by Kailash Satyarthi | @k_satyarthi | Kailash Satyarthi Children’s Foundation
While in the last decades the world has made progress on many fronts, millions of children are still far from freedom, safety and education
Kailash Satyarthi is Nobel Peace Laureate.
I had kept a vacant chair in the front row of the Nobel Peace Prize Ceremony at Oslo in 2014. That chair represented millions of children who are languishing in slavery, exploitation and violence in our modern world.
My Nobel Peace Prize, announced exactly five years ago today, overnight shone the global spotlight on these children for whom I had been fighting for since 1980.
It was an important step when child labour, trafficking, forced labour, slavery and all forms of violence against children were incorporated in the United Nations 2030 Agenda for Sustainable Development.
But while in the last decades the world has made progress on many fronts, millions children are still far from freedom, safety and education. Last fortnight, when the world leaders gathered for a high-level U.N. summit in New York, they did not even mention them.
If the world moves in business-as-usual mode, there will still be 121 million child labourers by the end of 2025, 225 million children and youth will not be attending school by 2030, and 6% of the world’s population (half of which are children) will still be reeling under extreme poverty.
Though youth mobilization for climate change took the centre-stage at the U.N. General Assembly, the real concern for children who are worst affected by the climate crisis was clearly absent. According to the U.N., some 2,500 people are displaced every day by weather-related disasters, with the numbers of children likely to be many times higher.
According to a recent study, we are 43 years behind schedule in our progress towards Sustainable Development Goals (SGDs).
Unless we treat this as an emergency, we will fail our children once again. The Sustainable Development Agenda cannot be accomplished without achieving children-related goals.
So, what exactly needs to be done?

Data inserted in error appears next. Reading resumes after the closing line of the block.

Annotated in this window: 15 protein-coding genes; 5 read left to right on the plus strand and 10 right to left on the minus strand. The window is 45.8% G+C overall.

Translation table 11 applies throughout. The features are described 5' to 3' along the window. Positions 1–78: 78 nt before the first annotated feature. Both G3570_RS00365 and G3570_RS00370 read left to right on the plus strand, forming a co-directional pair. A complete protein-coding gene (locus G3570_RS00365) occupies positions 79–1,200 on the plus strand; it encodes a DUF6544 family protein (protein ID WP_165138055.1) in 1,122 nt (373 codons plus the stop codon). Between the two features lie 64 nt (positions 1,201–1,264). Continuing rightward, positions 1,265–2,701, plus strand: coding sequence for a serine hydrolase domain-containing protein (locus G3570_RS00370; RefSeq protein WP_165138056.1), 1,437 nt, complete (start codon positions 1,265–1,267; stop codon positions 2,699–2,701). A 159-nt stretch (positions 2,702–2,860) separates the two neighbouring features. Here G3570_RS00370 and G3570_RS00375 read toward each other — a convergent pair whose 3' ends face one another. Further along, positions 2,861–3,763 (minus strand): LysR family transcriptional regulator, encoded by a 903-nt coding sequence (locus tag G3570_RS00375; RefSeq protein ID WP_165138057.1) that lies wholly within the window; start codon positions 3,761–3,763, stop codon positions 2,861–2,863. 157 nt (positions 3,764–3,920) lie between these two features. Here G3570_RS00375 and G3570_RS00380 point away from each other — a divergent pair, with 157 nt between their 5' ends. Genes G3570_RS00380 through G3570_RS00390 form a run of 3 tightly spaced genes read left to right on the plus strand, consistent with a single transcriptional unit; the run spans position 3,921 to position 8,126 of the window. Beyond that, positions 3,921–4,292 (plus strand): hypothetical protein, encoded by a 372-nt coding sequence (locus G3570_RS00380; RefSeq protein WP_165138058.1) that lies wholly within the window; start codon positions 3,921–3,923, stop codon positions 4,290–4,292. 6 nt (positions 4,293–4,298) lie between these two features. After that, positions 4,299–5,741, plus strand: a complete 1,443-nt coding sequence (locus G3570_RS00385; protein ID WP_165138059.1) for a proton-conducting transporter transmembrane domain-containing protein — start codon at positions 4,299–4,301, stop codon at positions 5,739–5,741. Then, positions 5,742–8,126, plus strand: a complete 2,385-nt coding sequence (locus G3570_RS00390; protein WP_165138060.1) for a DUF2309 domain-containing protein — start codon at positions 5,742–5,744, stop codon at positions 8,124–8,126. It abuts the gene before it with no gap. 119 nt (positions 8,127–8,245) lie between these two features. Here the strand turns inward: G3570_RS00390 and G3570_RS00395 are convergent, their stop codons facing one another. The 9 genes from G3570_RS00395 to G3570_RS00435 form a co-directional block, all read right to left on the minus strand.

Firstly, enhancing financing for children is the need of the hour. UN estimates the cost of achieving the SDGs in trillions of dollars. Likewise, clear and adequate budget for achieving children-related goals should be chalked and implemented at national and global levels.
Secondly, a holistic approach in dealing with all children-related development goals is key for achieving the SDGs.
I strongly suggest that all U.N. agencies working on various aspects for children, including U.N. children’s agency UNICEF and refugee agency UNHCR, form a global task force focusing on achieving goals related to children in a time-bound and accountable manner.
At national levels it is important to set up inter-ministerial taskforces with action plans for protecting the rights of all children.
Currently the progress of SDGs is tracked through voluntary reviews where countries can conveniently cherry pick the indicators they wish to report upon, as a result of which several important aspects related to freedom, safety, health and education of children are left out.
Therefore, it is important that the reviews are made mandatory to assess time-bound progress on all indicators with proper accountability.
It is high time the world finally addresses child labour, trafficking of children, poverty, malnutrition, and denial of education in a holistic way.
Thirdly, the world badly needs children rights champions at regional, national and international levels. Unless spirited leaders own up the cause of children and inspire the world through their work, Agenda 2030 will remain a charter of wishful thinking.
Fourthly, denial of children’s rights, and violence perpetuated on children are crimes for which there are laws both at national and international levels, which should be enforced in letter and spirit.
Last but not the least, the world needs to realise that even one child trapped in slavery and violence is one too many.
We have to be honest, bold, responsible and compassionate to prevent our children from falling off the development agenda.
*Article originally published in Thomson Reuters Foundation News